I’ve been doing ring finding for long enough that some of the searches now elude my memory but some of them stick out … this search will definitely fall in the latter. I received the call via a referral from another RingFinder who was further away .. the important thing is to recover the ring asap so we work together towards that end. As it turned out the owner was not able to meet at the spot for a couple days so I decided to give it a good shot from the directions I received over the phone, far less than ideal but the best I had to work with and I had the time. She had lost a simple, sterling silver band w/inscription but the sentimental value is what is always really missed. This particular beach is difficult and time-consuming to search because they allow bonfires there and there is an unlimited amount of melted aluminum cans and foil bits. Two and a half hours turned up a handful of change and a lot of trash but no ring so we set up to meet at the spot in the morning a couple days later. I showed up as early as possible to extend my search area outwards till either the ring or the owner showed up. An hour and a half later I was starting to anticipate where the ring might be if not there when I received another signal that “looked” like a quarter. I was not expecting to see the smooth, shiny silver edge of the ring catch the sun when I cleared the sand down about 6″ deep but when I did I felt a bigger sense of relief and accomplishment than I ordinarily do for some reason? When the owner arrived it was an especially emotional reunion with her lost heirloom when I placed it in her palm. I could definitely feel there was something extra special about this particular ring but I did not ask. I only felt honored and extremely happy to be trusted to help and be a part of something so special, that is all the reward you could ever want. Upon arriving home I had received an email from the owner’s husband thanking me emphatically for helping to recover the ring and ended up also making a donation in my family’s name to the fight against epilepsy which affects us personally. I was touched beyond words. I’m moving soon and will be ending my ring finding here in Santa Cruz but I can honestly say it has changed my life, thank you Chris Turner for starting this incredible organization. If this is the last search I do here it would be fitting as it was possibly the most special. Thank you Chris Turner. Keeping promises. peace
This past Labor Day weekend was one for the record books literally. Living in Santa Cruz you’re not prepared to deal with solid, 105+ degree temps very well so it was fortuitous when I received the call that a wedding band had been lost in midtown Santa Cruz … at least the breeze from driving there would help. Upon arriving it was clear what group on the crowded beach was involved in the hunt … all eyes were on the guy with the detector. The owner and his party had done everything correct, although the temptation to start searching and digging is strong they had just cleared the area out where they believed the ring had been lost and waited for my arrival. A simple miscommunication had led to the ring’s loss and I could hear it weighing on them in their voices. I wanted very badly to help change their tones. If the information was all correct then this one appeared to be a pretty certain slam dunk but experience has made me realize it’s not over until the owner has the ring in hand. Even though I was apparently looking at good odds of recovery, it was obvious that many more than just the owners party were watching intently to see how the drama would unfold .. a little unnerving but I put it out of my head and started the search. Although I didn’t set a personal record on this day it was close. No more than several minutes into the search my machine picked up a possibly likely signal. When I looked down I could see a very small, silver glint of white gold poking out from the sand. When I asked the owners wife to come take a look I pointed it out. She hesitated momentarily to process what she was seeing then quickly snatched it out of the sand victoriously … a classic response and one I never get tired of witnessing. Instant hero status :), cheers, hugs and super nice, happy people .. it had turned into a very pleasant day for sure. There was also a nice breeze blowing. peace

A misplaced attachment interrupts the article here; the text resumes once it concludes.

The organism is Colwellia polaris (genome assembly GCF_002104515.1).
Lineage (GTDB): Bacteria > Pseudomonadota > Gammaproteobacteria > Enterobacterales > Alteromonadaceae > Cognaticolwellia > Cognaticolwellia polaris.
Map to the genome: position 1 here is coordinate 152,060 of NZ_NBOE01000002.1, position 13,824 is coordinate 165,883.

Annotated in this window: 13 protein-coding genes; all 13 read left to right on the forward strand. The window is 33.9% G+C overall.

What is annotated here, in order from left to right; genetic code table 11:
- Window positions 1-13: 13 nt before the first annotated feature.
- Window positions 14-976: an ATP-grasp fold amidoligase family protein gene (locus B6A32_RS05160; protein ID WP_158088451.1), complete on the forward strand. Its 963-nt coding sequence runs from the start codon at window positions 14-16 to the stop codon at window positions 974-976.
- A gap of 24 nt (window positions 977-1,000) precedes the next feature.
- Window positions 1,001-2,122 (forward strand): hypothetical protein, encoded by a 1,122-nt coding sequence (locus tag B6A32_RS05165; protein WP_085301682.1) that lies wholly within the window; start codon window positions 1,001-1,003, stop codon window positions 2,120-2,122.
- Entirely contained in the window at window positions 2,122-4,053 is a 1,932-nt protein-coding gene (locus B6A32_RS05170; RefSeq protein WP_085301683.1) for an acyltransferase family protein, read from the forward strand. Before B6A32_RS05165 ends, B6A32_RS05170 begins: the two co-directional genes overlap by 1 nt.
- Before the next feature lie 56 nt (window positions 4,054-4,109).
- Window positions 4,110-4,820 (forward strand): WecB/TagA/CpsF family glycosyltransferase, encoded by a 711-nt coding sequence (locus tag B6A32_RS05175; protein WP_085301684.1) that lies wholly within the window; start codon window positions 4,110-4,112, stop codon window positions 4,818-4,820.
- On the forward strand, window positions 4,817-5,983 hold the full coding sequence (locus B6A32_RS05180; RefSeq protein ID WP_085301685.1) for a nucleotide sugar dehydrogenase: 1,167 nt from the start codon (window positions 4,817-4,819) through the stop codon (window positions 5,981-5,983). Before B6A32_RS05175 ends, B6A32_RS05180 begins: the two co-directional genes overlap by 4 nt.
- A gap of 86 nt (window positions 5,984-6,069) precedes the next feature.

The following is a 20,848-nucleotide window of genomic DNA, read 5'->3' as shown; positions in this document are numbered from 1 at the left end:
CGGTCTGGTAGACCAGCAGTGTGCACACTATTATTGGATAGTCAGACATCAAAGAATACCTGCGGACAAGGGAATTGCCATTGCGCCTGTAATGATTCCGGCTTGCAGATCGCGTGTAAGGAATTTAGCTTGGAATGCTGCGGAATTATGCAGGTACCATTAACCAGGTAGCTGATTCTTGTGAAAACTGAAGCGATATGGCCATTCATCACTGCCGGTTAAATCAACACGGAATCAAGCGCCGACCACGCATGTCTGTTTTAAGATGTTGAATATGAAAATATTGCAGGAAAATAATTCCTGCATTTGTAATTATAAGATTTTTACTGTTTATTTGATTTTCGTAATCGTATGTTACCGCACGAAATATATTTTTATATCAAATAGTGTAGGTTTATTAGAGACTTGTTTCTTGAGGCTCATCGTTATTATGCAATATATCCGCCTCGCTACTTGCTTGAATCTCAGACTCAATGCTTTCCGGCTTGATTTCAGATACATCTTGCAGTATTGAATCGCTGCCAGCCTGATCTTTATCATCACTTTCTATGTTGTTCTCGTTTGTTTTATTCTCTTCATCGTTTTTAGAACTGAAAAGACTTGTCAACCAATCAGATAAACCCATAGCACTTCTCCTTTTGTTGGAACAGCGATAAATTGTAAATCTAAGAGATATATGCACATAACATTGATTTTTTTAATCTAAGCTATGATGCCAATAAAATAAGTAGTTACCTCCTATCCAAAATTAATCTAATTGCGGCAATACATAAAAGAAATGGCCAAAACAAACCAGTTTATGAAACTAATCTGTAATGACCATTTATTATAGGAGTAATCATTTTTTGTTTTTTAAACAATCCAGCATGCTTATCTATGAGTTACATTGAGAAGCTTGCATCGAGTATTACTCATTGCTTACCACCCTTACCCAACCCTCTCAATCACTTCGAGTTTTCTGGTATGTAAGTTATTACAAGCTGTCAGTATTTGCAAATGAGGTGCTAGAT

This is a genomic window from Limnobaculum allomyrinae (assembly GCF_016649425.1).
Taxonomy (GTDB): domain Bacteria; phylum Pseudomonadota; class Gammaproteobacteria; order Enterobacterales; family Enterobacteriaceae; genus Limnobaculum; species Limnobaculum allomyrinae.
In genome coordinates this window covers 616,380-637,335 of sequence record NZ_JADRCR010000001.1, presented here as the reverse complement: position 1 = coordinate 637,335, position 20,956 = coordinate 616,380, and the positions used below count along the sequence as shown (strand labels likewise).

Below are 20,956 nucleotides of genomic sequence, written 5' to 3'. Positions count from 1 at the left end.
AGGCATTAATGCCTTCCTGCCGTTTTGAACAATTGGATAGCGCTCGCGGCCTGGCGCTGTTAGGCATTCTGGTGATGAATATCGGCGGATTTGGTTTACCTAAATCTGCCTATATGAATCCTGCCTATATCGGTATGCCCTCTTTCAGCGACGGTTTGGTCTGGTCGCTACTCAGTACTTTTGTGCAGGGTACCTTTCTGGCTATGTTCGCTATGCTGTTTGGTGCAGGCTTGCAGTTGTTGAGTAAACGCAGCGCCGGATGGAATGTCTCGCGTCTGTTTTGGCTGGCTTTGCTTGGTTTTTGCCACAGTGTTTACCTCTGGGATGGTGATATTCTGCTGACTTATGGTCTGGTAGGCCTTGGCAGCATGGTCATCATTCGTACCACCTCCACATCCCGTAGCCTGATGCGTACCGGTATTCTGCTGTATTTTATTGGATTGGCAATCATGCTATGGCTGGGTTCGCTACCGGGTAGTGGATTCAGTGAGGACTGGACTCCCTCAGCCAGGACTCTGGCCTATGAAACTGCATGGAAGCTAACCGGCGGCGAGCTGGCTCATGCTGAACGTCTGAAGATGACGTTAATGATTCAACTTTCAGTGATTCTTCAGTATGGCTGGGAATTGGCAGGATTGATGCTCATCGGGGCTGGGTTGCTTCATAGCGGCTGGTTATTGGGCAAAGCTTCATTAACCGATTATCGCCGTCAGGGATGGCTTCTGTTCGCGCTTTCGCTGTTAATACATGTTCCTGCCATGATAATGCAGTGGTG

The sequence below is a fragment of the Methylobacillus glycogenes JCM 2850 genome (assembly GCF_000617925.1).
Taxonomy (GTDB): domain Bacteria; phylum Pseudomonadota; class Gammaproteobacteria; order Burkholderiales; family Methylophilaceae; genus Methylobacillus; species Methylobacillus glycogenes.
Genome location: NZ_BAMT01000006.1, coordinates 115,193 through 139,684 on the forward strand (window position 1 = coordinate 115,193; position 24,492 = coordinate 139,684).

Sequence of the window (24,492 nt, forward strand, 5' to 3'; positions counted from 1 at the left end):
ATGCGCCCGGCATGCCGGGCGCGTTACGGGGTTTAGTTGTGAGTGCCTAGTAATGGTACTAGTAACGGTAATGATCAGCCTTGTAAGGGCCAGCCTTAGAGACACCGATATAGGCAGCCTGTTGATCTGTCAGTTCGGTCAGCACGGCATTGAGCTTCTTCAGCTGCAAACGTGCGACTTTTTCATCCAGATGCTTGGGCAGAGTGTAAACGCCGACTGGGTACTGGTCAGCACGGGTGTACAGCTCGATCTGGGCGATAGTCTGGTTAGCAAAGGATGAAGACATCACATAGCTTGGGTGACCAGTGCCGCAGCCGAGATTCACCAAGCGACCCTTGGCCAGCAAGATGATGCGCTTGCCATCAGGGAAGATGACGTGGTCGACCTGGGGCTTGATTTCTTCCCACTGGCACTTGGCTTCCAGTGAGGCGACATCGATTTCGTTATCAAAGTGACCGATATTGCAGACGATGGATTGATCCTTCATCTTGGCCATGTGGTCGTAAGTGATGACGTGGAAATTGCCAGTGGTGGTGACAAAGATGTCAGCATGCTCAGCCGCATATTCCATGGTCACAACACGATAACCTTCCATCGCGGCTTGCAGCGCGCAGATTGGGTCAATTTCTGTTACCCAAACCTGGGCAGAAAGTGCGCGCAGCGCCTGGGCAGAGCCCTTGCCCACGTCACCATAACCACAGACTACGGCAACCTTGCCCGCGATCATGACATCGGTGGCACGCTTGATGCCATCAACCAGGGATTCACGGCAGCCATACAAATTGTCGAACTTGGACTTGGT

I was going off what I deemed to be solid, reliable information to locate the precise area of the loss on a large beach and … 3+ hours into the search I was questioning that wisdom. This particular beach is subject to heavy sand movement on south swells and since we had just had a solid south swell recently the sand was newly deposited and free of almost any trash. This made for relatively quick hunting but after scouring approx. 8,000 sq.ft. it was time to make the hard call and drive home. Although I had thoroughly searched what I believed to be the right area and then some, that intuitive, nagging doubt still lingered … what if? maybe? Possible wishful thinking aside I was hoping for another crack at it. After communicating the details that evening we agreed to meet in person the next morning to confirm I had been in the right spot or whether I should take another shot elsewhere. I was going early at sunrise to extend my search and meet the owner there later in the a.m. I decided to bring my friend and able digger G along for good luck and entertainment. I extended my search area only to the South, figuring the highest probability of the ring’s location would be in that direction if it was there at all. After almost absolutely no signals for 45 minutes I finally picked up a solid signal and 1-2″ down was the lost ring. Pretty excited about the turn of events I called over to G to show her the find but, being inedible, she was unimpressed. Personally I was a little impressed we had located it, the ring was easily 60′ from my calculated starting point .. that’s light years in detecting. More evidence to support always meeting in person at the loss site, it’s the best investment for a successful search that can be made.
Highlight of this recovery. The owner and her husbands 6th anniversary is this weekend !!